I therefore decided I wanted to progress my insurance career and begin studying alongside my desk job. I was working for an insurance company when I studied for, and passed, the Cert CII qualification. After achieving this qualification I felt motivated to learn more about the technical aspects of insurance so started a role as an Adjuster Assistant at Davies Group in December 2013.

In at the deep end

I joined two weeks before a surge of bad weather over the Christmas period. Those that work in loss adjusting know this means, in at the deep end and all hands on deck – a perfect introduction to the adjusting world and I was in admiration of those in field roles.

Life “on the road”

In September 2014 I was encouraged by colleagues to apply for a field based role within the business as a claims inspector, my first field role, dealing with scoping lower value building claims. During this period, I commenced study with CILA. This role gave me practical experience and an insight to what life was like “on the road”.

Davies have continued to encourage and support me into my current role as a Loss Adjuster, which I eagerly accepted in March 2017, handling commercial and domestic losses. I am also progressing with my CILA studies. It can be difficult juggling work, study and hobbies so time management is essential!

I am still fairly new to this role with much to learn, however I am thoroughly enjoying having a career which is constantly challenging, spontaneous and rewarding - I don’t think everyone can say that about their jobs!
 

Holland Candy RGB 2016 003

When I was CILA President, I realised how few qualified and senior women there are in loss adjusting. Only 5% of Chartered Loss Adjusters are female.

I believe we need to look at what the barriers are to women furthering their careers in our profession, what’s stopping more women being in senior positions and how we can better support women through all stages of their working lives.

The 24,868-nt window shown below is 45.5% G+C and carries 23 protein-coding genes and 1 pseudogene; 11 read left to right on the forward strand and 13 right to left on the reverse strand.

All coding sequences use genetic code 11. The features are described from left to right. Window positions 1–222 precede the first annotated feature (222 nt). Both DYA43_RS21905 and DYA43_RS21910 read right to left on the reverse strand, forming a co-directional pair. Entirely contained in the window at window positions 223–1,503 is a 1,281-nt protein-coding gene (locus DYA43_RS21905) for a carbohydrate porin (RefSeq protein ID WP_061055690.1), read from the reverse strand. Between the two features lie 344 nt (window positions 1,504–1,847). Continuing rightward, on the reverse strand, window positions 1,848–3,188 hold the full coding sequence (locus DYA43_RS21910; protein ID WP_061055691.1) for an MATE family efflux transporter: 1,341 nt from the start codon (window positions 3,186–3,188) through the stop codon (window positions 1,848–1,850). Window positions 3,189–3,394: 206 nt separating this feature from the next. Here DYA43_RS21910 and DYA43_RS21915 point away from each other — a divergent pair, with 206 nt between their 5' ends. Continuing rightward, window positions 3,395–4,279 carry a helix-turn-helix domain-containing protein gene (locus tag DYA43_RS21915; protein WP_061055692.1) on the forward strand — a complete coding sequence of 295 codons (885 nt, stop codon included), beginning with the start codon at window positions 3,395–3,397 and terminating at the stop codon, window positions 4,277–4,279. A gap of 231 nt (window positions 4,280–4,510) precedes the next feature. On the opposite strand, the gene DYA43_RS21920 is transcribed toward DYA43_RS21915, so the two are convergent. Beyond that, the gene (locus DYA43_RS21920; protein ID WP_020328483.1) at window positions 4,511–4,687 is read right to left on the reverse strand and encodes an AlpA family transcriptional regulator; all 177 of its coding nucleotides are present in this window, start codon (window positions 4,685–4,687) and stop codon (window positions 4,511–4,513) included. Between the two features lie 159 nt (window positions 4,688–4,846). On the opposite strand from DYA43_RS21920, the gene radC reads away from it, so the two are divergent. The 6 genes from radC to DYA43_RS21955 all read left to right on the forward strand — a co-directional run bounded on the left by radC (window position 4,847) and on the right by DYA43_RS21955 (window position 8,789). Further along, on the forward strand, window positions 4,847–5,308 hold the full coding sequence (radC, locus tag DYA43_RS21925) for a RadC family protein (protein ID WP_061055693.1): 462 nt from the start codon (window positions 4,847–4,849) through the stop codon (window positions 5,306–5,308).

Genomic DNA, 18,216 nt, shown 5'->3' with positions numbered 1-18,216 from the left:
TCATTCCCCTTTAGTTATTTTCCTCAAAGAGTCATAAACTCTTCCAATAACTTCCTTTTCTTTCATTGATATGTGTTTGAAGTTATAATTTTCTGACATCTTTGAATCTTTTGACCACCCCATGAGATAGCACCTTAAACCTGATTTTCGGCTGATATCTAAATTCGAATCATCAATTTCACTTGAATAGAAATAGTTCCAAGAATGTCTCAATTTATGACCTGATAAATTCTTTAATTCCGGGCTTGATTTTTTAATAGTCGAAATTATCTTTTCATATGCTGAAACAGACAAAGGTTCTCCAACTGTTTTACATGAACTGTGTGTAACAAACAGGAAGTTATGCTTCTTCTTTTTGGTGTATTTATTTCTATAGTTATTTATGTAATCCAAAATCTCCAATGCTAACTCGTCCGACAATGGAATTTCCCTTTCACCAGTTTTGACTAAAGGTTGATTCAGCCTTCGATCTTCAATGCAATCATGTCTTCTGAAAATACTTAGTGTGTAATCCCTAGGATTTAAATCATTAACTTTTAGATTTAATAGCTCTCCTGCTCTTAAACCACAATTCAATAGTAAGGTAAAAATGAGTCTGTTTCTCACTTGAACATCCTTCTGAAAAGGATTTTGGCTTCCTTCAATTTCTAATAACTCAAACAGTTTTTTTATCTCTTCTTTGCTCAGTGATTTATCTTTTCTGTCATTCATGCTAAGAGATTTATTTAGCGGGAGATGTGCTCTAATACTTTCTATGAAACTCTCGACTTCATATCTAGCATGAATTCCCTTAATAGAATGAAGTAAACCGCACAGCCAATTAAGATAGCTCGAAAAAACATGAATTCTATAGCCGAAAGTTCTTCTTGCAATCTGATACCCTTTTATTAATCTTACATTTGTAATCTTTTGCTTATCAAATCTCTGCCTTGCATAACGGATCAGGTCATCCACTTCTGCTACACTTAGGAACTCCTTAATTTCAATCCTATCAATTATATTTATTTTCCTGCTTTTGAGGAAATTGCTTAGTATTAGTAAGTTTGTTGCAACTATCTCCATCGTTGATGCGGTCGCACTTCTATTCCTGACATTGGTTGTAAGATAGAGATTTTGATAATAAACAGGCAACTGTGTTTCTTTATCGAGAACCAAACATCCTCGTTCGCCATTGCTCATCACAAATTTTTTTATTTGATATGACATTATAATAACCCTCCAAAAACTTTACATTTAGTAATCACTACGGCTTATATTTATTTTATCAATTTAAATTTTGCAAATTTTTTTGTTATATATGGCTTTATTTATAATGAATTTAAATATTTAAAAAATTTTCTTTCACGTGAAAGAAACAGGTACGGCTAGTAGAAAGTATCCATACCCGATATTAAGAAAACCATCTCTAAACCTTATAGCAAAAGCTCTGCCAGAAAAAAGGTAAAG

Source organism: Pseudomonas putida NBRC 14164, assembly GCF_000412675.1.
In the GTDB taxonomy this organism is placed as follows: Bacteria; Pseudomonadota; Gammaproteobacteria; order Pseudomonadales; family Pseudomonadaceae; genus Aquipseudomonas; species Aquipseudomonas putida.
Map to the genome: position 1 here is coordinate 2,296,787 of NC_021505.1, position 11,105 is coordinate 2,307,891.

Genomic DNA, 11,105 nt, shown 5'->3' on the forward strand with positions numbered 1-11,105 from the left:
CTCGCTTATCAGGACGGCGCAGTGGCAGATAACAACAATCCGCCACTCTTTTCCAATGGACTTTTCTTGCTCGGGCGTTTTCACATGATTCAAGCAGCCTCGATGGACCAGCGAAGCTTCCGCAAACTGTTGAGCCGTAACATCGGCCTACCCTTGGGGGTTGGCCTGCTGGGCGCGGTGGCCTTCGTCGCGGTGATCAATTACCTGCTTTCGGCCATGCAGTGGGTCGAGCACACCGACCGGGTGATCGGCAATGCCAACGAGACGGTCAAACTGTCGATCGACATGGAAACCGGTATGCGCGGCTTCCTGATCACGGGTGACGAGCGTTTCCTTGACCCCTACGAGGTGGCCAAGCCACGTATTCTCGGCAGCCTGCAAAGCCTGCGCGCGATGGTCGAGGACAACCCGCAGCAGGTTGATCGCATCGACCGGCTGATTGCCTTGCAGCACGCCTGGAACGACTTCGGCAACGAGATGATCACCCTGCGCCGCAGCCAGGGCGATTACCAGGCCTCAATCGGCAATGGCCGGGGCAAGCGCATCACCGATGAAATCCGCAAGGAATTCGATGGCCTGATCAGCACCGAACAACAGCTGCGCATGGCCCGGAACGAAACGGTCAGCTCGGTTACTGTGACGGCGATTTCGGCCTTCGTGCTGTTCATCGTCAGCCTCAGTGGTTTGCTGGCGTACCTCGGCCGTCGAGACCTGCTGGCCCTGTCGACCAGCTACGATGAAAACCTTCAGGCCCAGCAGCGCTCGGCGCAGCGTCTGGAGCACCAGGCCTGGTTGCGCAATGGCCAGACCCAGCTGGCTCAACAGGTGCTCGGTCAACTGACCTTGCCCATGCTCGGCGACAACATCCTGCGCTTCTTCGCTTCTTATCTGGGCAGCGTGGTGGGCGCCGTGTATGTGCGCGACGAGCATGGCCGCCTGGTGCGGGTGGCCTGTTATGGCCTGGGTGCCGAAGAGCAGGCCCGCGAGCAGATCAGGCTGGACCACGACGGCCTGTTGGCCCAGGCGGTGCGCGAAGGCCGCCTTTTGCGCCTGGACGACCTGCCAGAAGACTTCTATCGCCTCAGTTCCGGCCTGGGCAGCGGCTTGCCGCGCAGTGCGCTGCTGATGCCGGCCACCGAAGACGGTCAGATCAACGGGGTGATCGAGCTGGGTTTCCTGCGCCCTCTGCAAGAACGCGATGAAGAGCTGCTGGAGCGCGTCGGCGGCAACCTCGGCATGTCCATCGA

Workplace culture

Although I don’t feel that being a woman has limited my career progression, it is true to say that as a woman I have sometimes felt excluded in different ways and at various times on the journey.

For example, I am often the only woman in meetings and because it has been this way throughout my career it is not daunting and is quite normal to me.  However there have been occasions when I felt I had a very different viewpoint to my male colleagues and either didn’t have the confidence to voice my views or simply couldn’t get a word in edgeways!

Social and marketing events typically involved sport and pubs. I remember a female senior sales colleague, in about 2000, exploding one day with frustration about how much business was done in the pub after working hours and how career limiting that was for her.

On many occasions I didn’t feel I could be myself - I had to be considered as one of the boys to be accepted and fit in. I was pretending to be one of them rather than being myself. 

I didn’t have anyone to share this with at the time but things are changing and improving and now this is recognised as a common issue. I certainly think sharing experiences can help women deal with such challenges.

Work life balance